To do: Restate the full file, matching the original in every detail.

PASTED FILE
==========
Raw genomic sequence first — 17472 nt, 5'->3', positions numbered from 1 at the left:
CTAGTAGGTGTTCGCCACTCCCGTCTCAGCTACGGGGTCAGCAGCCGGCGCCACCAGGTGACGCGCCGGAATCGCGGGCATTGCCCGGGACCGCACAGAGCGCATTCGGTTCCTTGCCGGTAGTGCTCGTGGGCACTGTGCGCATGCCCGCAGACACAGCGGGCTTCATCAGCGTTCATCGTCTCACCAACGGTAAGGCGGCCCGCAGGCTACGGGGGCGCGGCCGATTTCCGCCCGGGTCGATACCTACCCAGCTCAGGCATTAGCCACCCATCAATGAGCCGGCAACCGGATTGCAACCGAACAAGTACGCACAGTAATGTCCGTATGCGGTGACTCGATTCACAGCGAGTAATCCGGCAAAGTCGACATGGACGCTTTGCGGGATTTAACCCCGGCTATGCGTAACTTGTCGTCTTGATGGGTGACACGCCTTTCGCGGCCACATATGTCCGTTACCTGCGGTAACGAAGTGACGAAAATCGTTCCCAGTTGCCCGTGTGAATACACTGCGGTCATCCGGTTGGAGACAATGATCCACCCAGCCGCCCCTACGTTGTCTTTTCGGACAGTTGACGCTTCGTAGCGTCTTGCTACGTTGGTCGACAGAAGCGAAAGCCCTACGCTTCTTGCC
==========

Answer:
Raw genomic sequence first — 17472 nt, 5'->3', positions numbered from 1 at the left:
CTAGTAGGTGTTCGCCACTCCCGTCTCAGCTACGGGGTCAGCAGCCGGCGCCACCAGGTGACGCGCCGGAATCGCGGGCATTGCCCGGGACCGCACAGAGCGCATTCGGTTCCTTGCCGGTAGTGCTCGTGGGCACTGTGCGCATGCCCGCAGACACAGCGGGCTTCATCAGCGTTCATCGTCTCACCAACGGTAAGGCGGCCCGCAGGCTACGGGGGCGCGGCCGATTTCCGCCCGGGTCGATACCTACCCAGCTCAGGCATTAGCCACCCATCAATGAGCCGGCAACCGGATTGCAACCGAACAAGTACGCACAGTAATGTCCGTATGCGGTGACTCGATTCACAGCGAGTAATCCGGCAAAGTCGACATGGACGCTTTGCGGGATTTAACCCCGGCTATGCGTAACTTGTCGTCTTGATGGGTGACACGCCTTTCGCGGCCACATATGTCCGTTACCTGCGGTAACGAAGTGACGAAAATCGTTCCCAGTTGCCCGTGTGAATACACTGCGGTCATCCGGTTGGAGACAATGATCCACCCAGCCGCCCCTACGTTGTCTTTTCGGACAGTTGACGCTTCGTAGCGTCTTGCTACGTTGGTCGACAGAAGCGAAAGCCCTACGCTTCTTGCC